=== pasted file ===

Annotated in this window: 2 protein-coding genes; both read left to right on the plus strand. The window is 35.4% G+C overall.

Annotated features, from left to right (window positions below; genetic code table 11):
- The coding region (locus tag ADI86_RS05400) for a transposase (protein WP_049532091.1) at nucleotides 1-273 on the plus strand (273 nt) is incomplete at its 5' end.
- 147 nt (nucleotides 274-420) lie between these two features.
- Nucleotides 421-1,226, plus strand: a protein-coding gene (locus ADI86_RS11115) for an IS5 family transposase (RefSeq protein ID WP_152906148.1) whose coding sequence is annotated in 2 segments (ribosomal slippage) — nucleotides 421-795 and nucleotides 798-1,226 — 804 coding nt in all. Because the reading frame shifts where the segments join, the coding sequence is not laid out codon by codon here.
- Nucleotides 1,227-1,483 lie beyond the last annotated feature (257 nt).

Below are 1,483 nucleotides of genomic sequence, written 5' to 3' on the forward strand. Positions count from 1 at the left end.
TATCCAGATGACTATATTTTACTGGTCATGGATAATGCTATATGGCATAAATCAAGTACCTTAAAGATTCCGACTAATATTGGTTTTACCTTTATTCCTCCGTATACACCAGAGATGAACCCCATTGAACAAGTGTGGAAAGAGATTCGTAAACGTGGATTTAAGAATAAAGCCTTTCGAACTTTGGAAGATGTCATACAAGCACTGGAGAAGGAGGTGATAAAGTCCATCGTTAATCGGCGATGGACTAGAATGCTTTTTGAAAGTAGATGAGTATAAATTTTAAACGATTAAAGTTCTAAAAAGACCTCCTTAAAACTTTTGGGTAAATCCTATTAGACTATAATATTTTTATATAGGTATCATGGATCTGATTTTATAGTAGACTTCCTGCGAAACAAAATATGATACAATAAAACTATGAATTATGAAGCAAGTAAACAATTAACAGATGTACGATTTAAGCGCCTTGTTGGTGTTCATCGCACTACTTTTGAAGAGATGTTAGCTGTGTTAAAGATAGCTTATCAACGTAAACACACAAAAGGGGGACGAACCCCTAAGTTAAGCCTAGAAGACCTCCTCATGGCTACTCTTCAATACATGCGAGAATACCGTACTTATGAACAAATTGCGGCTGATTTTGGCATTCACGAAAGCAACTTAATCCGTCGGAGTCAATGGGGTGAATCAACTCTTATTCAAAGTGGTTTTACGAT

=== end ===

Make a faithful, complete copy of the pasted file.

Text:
Annotated in this window: 2 protein-coding genes; both read left to right on the plus strand. The window is 35.4% G+C overall.

Annotated features, from left to right (window positions below; genetic code table 11):
- The coding region (locus tag ADI86_RS05400) for a transposase (protein WP_049532091.1) at nucleotides 1-273 on the plus strand (273 nt) is incomplete at its 5' end.
- 147 nt (nucleotides 274-420) lie between these two features.
- Nucleotides 421-1,226, plus strand: a protein-coding gene (locus ADI86_RS11115) for an IS5 family transposase (RefSeq protein ID WP_152906148.1) whose coding sequence is annotated in 2 segments (ribosomal slippage) — nucleotides 421-795 and nucleotides 798-1,226 — 804 coding nt in all. Because the reading frame shifts where the segments join, the coding sequence is not laid out codon by codon here.
- Nucleotides 1,227-1,483 lie beyond the last annotated feature (257 nt).

Below are 1,483 nucleotides of genomic sequence, written 5' to 3' on the forward strand. Positions count from 1 at the left end.
TATCCAGATGACTATATTTTACTGGTCATGGATAATGCTATATGGCATAAATCAAGTACCTTAAAGATTCCGACTAATATTGGTTTTACCTTTATTCCTCCGTATACACCAGAGATGAACCCCATTGAACAAGTGTGGAAAGAGATTCGTAAACGTGGATTTAAGAATAAAGCCTTTCGAACTTTGGAAGATGTCATACAAGCACTGGAGAAGGAGGTGATAAAGTCCATCGTTAATCGGCGATGGACTAGAATGCTTTTTGAAAGTAGATGAGTATAAATTTTAAACGATTAAAGTTCTAAAAAGACCTCCTTAAAACTTTTGGGTAAATCCTATTAGACTATAATATTTTTATATAGGTATCATGGATCTGATTTTATAGTAGACTTCCTGCGAAACAAAATATGATACAATAAAACTATGAATTATGAAGCAAGTAAACAATTAACAGATGTACGATTTAAGCGCCTTGTTGGTGTTCATCGCACTACTTTTGAAGAGATGTTAGCTGTGTTAAAGATAGCTTATCAACGTAAACACACAAAAGGGGGACGAACCCCTAAGTTAAGCCTAGAAGACCTCCTCATGGCTACTCTTCAATACATGCGAGAATACCGTACTTATGAACAAATTGCGGCTGATTTTGGCATTCACGAAAGCAACTTAATCCGTCGGAGTCAATGGGGTGAATCAACTCTTATTCAAAGTGGTTTTACGAT